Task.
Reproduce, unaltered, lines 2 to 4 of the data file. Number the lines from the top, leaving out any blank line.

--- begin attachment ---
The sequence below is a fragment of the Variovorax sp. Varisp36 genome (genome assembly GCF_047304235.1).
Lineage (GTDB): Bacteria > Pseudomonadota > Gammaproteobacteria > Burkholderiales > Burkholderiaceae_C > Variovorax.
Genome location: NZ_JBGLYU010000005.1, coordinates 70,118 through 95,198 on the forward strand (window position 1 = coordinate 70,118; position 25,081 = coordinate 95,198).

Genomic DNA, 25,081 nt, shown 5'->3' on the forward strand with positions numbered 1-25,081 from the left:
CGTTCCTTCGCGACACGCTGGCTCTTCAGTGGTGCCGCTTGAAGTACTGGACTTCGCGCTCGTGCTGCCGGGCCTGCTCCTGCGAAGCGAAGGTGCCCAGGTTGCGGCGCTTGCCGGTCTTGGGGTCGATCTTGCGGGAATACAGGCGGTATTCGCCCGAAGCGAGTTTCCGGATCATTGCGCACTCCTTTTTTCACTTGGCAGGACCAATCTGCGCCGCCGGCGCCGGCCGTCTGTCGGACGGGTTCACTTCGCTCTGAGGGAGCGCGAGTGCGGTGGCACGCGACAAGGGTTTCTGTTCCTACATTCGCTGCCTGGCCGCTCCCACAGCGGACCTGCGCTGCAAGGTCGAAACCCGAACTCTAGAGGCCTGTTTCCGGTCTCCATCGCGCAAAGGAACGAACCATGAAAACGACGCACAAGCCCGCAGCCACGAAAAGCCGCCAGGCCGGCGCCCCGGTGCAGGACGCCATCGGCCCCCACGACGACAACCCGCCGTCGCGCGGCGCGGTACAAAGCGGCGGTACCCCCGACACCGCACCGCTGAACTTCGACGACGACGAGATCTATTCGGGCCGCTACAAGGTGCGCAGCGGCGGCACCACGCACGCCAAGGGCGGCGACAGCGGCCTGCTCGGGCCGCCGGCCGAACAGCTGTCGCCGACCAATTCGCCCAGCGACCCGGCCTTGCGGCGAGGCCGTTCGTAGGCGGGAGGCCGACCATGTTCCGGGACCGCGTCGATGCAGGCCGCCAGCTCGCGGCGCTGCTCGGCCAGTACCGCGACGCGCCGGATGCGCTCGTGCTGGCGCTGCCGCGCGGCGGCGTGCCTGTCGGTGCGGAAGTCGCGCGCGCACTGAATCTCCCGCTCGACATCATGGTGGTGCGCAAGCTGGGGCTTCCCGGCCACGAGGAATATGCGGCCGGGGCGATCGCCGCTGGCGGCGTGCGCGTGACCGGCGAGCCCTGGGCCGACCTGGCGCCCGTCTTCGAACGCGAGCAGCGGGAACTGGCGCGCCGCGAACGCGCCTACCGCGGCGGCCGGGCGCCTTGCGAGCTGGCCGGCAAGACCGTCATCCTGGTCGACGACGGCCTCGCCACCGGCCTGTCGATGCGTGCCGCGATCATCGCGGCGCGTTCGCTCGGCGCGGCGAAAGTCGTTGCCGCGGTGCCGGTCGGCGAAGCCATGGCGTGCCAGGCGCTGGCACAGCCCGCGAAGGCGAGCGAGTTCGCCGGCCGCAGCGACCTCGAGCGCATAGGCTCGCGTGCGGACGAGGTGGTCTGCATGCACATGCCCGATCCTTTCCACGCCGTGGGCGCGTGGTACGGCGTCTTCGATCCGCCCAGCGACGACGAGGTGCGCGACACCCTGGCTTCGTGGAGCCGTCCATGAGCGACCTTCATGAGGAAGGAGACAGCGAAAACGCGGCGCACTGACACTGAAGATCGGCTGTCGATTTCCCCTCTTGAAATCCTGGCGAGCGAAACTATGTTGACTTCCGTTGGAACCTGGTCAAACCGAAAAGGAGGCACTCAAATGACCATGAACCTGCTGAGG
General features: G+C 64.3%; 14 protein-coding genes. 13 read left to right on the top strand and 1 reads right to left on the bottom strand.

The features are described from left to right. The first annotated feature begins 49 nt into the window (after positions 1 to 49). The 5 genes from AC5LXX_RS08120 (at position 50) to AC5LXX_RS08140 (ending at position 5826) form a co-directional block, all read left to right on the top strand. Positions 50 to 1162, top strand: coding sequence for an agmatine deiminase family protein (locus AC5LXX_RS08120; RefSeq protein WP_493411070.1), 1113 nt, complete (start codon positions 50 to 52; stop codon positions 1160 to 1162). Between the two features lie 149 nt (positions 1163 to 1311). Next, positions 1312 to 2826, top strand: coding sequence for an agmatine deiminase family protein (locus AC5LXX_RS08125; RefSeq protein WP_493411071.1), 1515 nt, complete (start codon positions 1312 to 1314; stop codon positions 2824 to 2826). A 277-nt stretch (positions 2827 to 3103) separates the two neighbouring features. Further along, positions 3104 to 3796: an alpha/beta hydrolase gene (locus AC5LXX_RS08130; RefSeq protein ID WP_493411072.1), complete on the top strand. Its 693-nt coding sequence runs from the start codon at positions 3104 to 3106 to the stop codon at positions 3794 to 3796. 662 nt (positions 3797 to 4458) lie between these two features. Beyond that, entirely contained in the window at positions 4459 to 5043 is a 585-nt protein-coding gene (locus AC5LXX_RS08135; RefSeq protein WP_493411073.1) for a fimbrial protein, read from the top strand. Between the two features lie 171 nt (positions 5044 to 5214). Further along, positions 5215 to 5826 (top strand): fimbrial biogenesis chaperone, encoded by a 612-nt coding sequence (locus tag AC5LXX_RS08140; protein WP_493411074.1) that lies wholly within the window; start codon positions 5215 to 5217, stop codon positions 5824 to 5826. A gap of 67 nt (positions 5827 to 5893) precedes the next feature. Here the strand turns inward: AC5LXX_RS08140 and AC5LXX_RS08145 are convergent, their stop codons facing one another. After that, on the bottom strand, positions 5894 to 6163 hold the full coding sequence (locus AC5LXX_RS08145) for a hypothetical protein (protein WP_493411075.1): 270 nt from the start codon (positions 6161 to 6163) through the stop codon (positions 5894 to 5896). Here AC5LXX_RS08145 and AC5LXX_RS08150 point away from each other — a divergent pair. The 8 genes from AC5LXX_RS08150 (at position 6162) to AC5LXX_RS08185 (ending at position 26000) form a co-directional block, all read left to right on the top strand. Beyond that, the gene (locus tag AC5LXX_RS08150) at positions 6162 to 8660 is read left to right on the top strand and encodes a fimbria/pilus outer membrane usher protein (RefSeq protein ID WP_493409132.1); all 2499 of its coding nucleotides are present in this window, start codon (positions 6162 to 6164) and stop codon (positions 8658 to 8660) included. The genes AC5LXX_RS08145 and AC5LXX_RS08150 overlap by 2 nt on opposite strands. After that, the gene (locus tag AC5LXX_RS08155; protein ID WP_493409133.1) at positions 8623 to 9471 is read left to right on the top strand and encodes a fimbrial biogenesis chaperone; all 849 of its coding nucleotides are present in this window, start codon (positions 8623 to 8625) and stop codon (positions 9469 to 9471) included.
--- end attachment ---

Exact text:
Lineage (GTDB): Bacteria > Pseudomonadota > Gammaproteobacteria > Burkholderiales > Burkholderiaceae_C > Variovorax.
Genome location: NZ_JBGLYU010000005.1, coordinates 70,118 through 95,198 on the forward strand (window position 1 = coordinate 70,118; position 25,081 = coordinate 95,198).

Genomic DNA, 25,081 nt, shown 5'->3' on the forward strand with positions numbered 1-25,081 from the left: